In the current economic climate, many furniture companies are struggling with the increase in material costs. In addition, the need for companies to promote and employ sustainable practices has never been more important, due to the drastic increase in social, environmental and government pressure over the past few years in particular.


    We as designers have a responsibility to reduce the impacts our designs have on the planet in which we live, and although not a complete solution our ability to be as efficient and resourceful as possible with the materials we use positively contributes to environmental goals and sets an example for others to follow.


    It is this thinking that the scrap leather stool is based upon. The goal being to showcase the possibilities with materials others deemed spoiled or useless. The Balzac chair is considered by many to be a British icon, with stories of almost thirty year old versions still being reupholstered today. However the large sheets of leather used need to be perfect in state before application.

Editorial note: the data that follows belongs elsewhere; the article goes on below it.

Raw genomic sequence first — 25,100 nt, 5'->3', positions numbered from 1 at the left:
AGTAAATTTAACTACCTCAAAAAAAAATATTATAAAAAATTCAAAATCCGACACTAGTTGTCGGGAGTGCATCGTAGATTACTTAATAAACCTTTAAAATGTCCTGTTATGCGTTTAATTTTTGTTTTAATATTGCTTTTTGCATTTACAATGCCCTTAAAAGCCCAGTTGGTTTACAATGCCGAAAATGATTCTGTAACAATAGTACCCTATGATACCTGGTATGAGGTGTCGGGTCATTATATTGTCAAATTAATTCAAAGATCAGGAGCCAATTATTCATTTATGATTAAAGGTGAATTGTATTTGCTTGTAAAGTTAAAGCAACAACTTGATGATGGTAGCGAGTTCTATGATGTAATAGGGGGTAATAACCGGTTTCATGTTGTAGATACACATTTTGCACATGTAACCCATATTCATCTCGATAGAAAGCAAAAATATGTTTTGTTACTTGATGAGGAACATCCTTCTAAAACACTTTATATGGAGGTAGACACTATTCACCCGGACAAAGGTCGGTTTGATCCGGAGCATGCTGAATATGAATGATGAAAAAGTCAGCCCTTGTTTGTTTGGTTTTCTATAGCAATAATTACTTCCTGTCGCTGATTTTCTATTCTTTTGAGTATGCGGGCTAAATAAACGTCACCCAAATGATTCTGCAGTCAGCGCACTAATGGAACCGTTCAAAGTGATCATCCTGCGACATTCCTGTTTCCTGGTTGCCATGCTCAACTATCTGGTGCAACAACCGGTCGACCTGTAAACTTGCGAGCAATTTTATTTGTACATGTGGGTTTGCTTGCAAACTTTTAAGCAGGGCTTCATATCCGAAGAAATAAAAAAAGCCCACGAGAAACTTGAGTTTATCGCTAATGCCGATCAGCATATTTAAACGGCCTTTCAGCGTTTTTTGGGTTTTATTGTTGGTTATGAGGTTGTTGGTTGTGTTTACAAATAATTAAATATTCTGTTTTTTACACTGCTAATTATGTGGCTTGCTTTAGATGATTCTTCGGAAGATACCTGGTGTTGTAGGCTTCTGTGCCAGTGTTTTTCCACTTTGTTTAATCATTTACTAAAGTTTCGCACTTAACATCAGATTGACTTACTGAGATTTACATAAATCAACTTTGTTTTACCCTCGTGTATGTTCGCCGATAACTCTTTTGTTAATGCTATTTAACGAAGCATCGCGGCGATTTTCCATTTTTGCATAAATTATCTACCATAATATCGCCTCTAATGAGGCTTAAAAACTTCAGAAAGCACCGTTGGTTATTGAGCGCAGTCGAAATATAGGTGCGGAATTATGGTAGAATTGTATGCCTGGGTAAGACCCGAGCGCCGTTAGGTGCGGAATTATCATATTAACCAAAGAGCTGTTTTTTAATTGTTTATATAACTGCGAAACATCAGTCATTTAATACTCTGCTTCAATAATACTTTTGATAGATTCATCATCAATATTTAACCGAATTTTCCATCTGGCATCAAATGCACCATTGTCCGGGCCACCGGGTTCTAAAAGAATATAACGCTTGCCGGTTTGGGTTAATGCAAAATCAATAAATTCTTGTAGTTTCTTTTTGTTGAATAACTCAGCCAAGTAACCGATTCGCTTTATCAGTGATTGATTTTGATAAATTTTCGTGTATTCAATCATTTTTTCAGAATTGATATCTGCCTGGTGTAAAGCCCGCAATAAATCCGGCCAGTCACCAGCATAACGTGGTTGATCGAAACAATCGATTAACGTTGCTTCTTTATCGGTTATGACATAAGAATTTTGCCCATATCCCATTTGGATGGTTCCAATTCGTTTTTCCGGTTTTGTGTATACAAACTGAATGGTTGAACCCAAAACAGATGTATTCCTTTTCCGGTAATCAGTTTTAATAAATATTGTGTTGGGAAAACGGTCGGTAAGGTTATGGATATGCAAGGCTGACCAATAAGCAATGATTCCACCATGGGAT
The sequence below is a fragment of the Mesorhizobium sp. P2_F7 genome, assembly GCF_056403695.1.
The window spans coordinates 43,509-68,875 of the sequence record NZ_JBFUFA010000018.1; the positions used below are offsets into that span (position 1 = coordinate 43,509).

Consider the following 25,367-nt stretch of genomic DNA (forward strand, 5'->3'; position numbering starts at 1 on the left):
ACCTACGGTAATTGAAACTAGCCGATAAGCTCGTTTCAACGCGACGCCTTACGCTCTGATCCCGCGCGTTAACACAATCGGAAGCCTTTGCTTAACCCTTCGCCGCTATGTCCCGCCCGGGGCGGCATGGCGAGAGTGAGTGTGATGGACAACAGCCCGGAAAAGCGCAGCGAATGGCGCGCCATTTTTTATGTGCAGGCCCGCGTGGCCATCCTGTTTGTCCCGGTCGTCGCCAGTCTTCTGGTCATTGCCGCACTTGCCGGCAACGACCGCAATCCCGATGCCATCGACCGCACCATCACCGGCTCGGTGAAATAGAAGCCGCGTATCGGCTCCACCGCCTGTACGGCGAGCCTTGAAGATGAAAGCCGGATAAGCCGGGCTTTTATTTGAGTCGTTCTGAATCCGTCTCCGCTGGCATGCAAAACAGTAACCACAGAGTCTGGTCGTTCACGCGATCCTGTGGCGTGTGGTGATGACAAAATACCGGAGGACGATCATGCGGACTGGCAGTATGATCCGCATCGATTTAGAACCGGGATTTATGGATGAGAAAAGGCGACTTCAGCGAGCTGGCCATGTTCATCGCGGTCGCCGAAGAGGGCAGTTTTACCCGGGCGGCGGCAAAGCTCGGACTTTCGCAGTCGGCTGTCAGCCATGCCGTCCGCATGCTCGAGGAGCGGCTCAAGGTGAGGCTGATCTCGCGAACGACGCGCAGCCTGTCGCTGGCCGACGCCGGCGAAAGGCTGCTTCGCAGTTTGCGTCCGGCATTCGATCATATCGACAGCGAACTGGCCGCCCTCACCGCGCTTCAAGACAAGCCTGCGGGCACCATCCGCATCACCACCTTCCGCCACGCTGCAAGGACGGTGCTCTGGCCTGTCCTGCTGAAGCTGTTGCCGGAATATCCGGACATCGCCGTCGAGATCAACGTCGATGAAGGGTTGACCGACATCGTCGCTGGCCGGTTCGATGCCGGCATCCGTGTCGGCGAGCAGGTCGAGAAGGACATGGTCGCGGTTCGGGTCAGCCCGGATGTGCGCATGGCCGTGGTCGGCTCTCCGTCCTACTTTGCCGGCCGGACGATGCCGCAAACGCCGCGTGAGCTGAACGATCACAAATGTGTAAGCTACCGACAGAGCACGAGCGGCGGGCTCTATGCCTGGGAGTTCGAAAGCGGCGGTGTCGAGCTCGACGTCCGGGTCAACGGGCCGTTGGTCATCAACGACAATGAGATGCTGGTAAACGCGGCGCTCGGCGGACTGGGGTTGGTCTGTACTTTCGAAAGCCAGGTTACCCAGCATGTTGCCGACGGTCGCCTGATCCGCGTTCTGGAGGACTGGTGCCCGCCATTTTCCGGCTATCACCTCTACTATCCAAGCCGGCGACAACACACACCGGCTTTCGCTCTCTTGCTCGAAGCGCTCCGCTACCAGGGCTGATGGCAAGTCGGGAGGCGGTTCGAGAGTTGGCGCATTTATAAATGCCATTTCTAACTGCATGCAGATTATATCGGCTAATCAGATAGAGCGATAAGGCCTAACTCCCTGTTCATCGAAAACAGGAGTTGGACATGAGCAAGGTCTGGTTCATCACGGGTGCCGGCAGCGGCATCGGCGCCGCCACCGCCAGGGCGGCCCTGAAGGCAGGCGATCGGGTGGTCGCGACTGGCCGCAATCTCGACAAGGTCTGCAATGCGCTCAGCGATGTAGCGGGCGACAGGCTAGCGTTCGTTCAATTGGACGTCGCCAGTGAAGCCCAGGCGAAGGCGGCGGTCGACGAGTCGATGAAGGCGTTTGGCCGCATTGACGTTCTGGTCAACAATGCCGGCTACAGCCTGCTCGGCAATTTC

An average of around thirty percent of a leather hide is wasted, discarded after the perfect center shape is cut out. Any small deficiencies or scars can also make an entire hide useless. The uniquely weaved upholstery on the Scrap Leather Stool provides a alternative feel and aesthetic to leather furniture. All leather used had been previously discarded with not one piece of leather on the stool being larger than an A4 piece of paper. The weaving also intentionally disguises small deficiencies within the leather with no glue or adhesives used within the entire construction.

    The Scrap Leather stool demonstrates a concept that comfort and aesthetics can be successfully achieved with the use of discarded materials, that we can be more resourceful in the materials we choose to use.